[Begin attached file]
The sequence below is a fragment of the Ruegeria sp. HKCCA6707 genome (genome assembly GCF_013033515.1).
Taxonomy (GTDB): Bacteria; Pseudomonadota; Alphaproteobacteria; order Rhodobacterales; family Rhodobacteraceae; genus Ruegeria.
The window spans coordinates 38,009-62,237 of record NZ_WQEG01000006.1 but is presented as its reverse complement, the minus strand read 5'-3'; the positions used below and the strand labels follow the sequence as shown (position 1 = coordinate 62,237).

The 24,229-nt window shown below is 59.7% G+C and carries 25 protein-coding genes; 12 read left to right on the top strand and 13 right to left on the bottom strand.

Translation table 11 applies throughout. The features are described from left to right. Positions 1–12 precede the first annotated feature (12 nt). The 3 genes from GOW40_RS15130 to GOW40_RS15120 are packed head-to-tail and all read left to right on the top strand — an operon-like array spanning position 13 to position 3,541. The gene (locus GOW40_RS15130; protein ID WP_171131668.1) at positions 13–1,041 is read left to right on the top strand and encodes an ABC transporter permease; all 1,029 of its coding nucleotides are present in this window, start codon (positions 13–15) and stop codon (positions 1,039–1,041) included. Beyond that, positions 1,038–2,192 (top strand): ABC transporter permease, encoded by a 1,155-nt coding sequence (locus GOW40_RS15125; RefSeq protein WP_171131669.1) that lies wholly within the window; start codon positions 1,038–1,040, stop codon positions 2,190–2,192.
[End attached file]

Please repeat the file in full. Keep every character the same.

The sequence below is a fragment of the Ruegeria sp. HKCCA6707 genome (genome assembly GCF_013033515.1).
Taxonomy (GTDB): Bacteria; Pseudomonadota; Alphaproteobacteria; order Rhodobacterales; family Rhodobacteraceae; genus Ruegeria.
The window spans coordinates 38,009-62,237 of record NZ_WQEG01000006.1 but is presented as its reverse complement, the minus strand read 5'-3'; the positions used below and the strand labels follow the sequence as shown (position 1 = coordinate 62,237).

The 24,229-nt window shown below is 59.7% G+C and carries 25 protein-coding genes; 12 read left to right on the top strand and 13 right to left on the bottom strand.

Translation table 11 applies throughout. The features are described from left to right. Positions 1–12 precede the first annotated feature (12 nt). The 3 genes from GOW40_RS15130 to GOW40_RS15120 are packed head-to-tail and all read left to right on the top strand — an operon-like array spanning position 13 to position 3,541. The gene (locus GOW40_RS15130; protein ID WP_171131668.1) at positions 13–1,041 is read left to right on the top strand and encodes an ABC transporter permease; all 1,029 of its coding nucleotides are present in this window, start codon (positions 13–15) and stop codon (positions 1,039–1,041) included. Beyond that, positions 1,038–2,192 (top strand): ABC transporter permease, encoded by a 1,155-nt coding sequence (locus GOW40_RS15125; RefSeq protein WP_171131669.1) that lies wholly within the window; start codon positions 1,038–1,040, stop codon positions 2,190–2,192.